On memory assessment her immediate verbal recall was very severely impaired. In addition delayed verbal recall was severely impaired as was visual recognition memory. On executive functioning her verbal fluency was slightly impaired. The Weigls colour form sorting test was normal. The Hayling and Brixton test was impaired and her clock drawings were abnormal. With respect to language testing she could follow command but the Boston Naming Test indicate borderline impairment. On visuospatial testing the visual form discrimination test indicated she scored in the low average range.
Overall neuropsychometric testing suggested severe memory impairment and poor executive function with some preservation of language and visuospatial abilities suggestive of cerebrovascular disease rather than Alzheimer's disease.
Course in hospital
She was recommenced on quetiapine and her morbid jealousy somewhat subsided. After 9 weeks in hospital her husband was keen for her to be discharged and this was agreed. Following discharge she has been supported by the community mental health team.

Discussion

This case highlighted the complexity of managing a competent patient refusing medical treatment for a condition that has been linked to multiple neuropsychiatric manifestations.
Our patient refused certain investigations such as a brain scan and she refused surgical intervention for her parathyroid adenoma. As a result it is unclear as to whether or not her hypercalcaemia was having a deleterious effect on her mental state or whether she was developing a dementing illness such as vascular dementia. The differential diagnosis of paraphrenia was also considered but was considered less likely in light of her significant cognitive impairment.
Primary hyperparathyroidism is characterised by hypercalcaemia, hypophosphataemia and a high level of parathyroid hormone. In persons greater than 60 years of age the incidence may be as high as 0.2% with a prevalence of 1.0% or greater in this elderly population 10-14. Patients may remain asymptomatic for years.
The neuropsychiatric manifestations of primary hyperthyroidism are common possibly occurring in more than half of all cases. The precise mechanism responsible for the production of the neuropsychiatric symptoms remains unknown although it has been speculated that high calcium levels are integral to mediating this pathology14. Neuropsychiatric symptoms associated with primary hyperparathyroidism span from a range of affective, anxiety, cognitive and psychotic presentations. In approximately 80% of cases the aetiology of the disorder is a single solitary usually benign adenoma resulting in overproduction of parathyroid hormone increases in serum calcium and decreases in serum phosphate 10. Surgical removal of the adenoma almost always reverses neuropsychiatric symptoms 14.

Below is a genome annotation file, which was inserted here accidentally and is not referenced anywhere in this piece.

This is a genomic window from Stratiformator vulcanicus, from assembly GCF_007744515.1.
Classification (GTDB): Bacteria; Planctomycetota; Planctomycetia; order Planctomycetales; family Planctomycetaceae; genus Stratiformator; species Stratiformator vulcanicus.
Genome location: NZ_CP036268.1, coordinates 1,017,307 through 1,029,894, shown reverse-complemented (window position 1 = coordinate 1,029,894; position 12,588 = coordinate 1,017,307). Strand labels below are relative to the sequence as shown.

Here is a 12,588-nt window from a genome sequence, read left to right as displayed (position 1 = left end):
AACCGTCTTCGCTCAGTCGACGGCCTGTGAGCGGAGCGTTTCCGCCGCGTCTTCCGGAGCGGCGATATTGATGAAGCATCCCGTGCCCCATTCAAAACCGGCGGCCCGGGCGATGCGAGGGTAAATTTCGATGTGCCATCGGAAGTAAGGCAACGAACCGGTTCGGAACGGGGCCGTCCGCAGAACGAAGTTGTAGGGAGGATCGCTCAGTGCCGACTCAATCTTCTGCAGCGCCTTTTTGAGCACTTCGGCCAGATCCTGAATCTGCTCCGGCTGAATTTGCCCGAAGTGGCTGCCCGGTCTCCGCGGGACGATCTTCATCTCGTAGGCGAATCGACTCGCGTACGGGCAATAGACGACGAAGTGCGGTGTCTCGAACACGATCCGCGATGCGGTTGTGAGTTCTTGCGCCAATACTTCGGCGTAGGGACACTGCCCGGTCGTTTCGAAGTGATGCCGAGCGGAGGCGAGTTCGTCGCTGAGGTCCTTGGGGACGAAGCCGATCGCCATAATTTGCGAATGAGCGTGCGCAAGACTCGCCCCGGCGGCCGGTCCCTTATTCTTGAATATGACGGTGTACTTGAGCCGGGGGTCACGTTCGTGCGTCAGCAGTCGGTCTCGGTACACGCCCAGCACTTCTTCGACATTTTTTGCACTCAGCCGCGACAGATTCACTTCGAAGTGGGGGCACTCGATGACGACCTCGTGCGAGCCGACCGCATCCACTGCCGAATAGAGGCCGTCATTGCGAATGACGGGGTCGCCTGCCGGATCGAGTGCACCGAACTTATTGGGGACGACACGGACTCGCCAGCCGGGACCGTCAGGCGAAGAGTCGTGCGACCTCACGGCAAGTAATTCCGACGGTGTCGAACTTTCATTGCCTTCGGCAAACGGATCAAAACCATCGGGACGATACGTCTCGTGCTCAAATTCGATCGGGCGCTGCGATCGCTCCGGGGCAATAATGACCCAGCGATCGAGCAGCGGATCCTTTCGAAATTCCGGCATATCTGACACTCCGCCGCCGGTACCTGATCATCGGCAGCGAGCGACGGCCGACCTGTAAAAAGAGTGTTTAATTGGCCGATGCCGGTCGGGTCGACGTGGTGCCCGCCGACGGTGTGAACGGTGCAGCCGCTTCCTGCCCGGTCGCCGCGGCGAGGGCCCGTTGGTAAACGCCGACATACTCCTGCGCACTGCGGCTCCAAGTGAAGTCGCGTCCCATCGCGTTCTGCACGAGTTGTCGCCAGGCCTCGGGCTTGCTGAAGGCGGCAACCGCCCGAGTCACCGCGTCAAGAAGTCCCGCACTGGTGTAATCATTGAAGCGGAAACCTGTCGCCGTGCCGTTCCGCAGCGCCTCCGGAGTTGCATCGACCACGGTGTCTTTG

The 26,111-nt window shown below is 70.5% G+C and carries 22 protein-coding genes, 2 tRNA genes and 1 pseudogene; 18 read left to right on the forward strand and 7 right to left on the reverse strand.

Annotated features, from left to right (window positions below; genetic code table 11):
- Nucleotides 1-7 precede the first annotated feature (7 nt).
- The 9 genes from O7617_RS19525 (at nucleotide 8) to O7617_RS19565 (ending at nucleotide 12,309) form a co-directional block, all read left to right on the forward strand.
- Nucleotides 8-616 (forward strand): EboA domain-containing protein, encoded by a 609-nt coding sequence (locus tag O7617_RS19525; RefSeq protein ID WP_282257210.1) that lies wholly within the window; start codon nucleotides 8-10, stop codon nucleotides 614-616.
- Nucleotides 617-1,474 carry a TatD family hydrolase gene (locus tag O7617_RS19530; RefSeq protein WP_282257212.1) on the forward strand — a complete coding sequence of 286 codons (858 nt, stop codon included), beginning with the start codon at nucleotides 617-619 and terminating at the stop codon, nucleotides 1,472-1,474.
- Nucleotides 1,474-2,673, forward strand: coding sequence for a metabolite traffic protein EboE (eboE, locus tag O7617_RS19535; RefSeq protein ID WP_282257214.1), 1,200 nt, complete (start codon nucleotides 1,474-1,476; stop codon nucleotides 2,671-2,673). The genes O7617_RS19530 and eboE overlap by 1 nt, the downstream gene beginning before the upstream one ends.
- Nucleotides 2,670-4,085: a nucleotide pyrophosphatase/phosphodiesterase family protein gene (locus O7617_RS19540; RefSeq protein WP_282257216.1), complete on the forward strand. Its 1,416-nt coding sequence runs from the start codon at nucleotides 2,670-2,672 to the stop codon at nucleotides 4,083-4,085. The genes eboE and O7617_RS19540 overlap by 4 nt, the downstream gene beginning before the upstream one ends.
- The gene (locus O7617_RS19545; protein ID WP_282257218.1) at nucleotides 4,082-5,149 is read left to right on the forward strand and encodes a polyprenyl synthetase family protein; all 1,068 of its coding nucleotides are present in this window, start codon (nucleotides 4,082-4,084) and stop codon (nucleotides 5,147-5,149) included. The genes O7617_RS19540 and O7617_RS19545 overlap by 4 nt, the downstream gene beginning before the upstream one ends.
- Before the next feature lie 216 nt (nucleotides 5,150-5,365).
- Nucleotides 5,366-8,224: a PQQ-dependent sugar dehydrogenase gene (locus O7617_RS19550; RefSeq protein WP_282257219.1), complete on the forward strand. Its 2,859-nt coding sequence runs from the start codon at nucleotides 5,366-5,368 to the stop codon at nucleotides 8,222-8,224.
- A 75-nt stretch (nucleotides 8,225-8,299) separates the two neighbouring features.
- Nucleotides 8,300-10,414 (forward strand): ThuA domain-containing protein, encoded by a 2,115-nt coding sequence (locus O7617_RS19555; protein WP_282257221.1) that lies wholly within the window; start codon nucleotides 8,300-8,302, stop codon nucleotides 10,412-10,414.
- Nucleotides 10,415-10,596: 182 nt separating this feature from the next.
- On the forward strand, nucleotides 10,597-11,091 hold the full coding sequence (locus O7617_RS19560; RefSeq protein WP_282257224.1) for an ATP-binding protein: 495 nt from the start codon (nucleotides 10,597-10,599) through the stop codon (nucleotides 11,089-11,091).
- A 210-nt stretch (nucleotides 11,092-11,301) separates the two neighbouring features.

This case illustrates the importance of carrying out a full organic screen in patients with new onset psychopathology in old age.

References

1. Todd J. Dewhurst K. 1955. The Othello Syndrome: a study in the psychopathology of sexual jealousy. The Journal of Nervous and Mental Disorder, Baltimore, 1955, 122: 367.
2. Enoch MD Trethowan WH: Uncommon Psychiatric Syndromes. Chicago, Year Book Medical, 1979, pp 36-49
3. Richardson ED, Malloy PF, Grace J. Othello Syndrome secondary to Right cerebrovascular Infarction. Journal of Geriatric Psychiatry and Neurology, Vol4, Jul-Sep1991 160-165
4. Westlake RJ. Weeks SM. Pathological jealousy appearing after cerebrovascular infarction in a 25-year-old woman Aust N Z J Psychiatry. 1999 Feb;33(1):105-7.
5. Cummings JL. Organic delusions: phenomenology, anatomical correlations, and review. Br J Psychiatry. 1985 Feb;146:184-97.
6. Kala AK, Kala R. Psychotic jealousy: A phenomenological study. Indian J Psychiatry 1981; 23:237-241.
7. Cummings JL, Miller B, Hill MA, Neshkes R. Neuropsychiatric aspects of multi-infarct dementia and dementia of the Alzheimer type. Arch Neurol. 1987 Apr;44(4):389-93.
8. Silva JA, Leong GB. A case of organic Othello syndrome. J Clin Psychiatry. 1993 Jul;54(7):277.
9. Malloy PF, Richardson ED. The frontal lobes and content-specific delusions. J Neuropsychiatry Clin Neurosci. 1994 Fall;6(4):455-66.
10. Potts JT diseases of the parathyroid gland and other hyper- and hypocalcemic disorders, in Harrison’s Principles of Internal Medicine, 15th ed. New York, McGraw-Hill medical, 2001, pp 2205-2220
11. Heath DA. Primary hyperparathyroidism. Clinical presentation and factors influencing clinical management. Endocrinol Metab Clin North Am. 1989 Sep;18(3):631-46.
12. Zahrani AA, Levine MA. Primary hyperparathyroidism. Lancet. 1997 Apr 26;349(9060):1233-8.
13. Wermers RA, Khosla S, Atkinson EJ, Hodgson SF, O'Fallon WM, Melton LJ 3rd. The rise and fall of primary hyperparathyroidism: a population-based study in Rochester, Minnesota, 1965-1992. Ann Intern Med. 1997 Mar 15;126(6):433-40.
14. Watson LC, Marx CE. New onset of neuropsychiatric symptoms in the elderly: possible primary hyperparathyroidism. Psychosomatics. 2002 Sep-Oct;43(5):413-7.

 

Authors:
First author: Dr Raymond Goggins, Specialist Registrar, Cossham Memorial Hospital, Lodge Rd, Bristol, BS15 1LF
Catherine Emerson, Clinical Psychologist, Cossham Memorial Hospital, Lodge Rd, Bristol, BS15 1LF
Dr Mike Nowers, Consultant Psychiatrist, Cossham Memorial Hospital, Lodge Rd, Bristol, BS15 1LF

First Published December 2004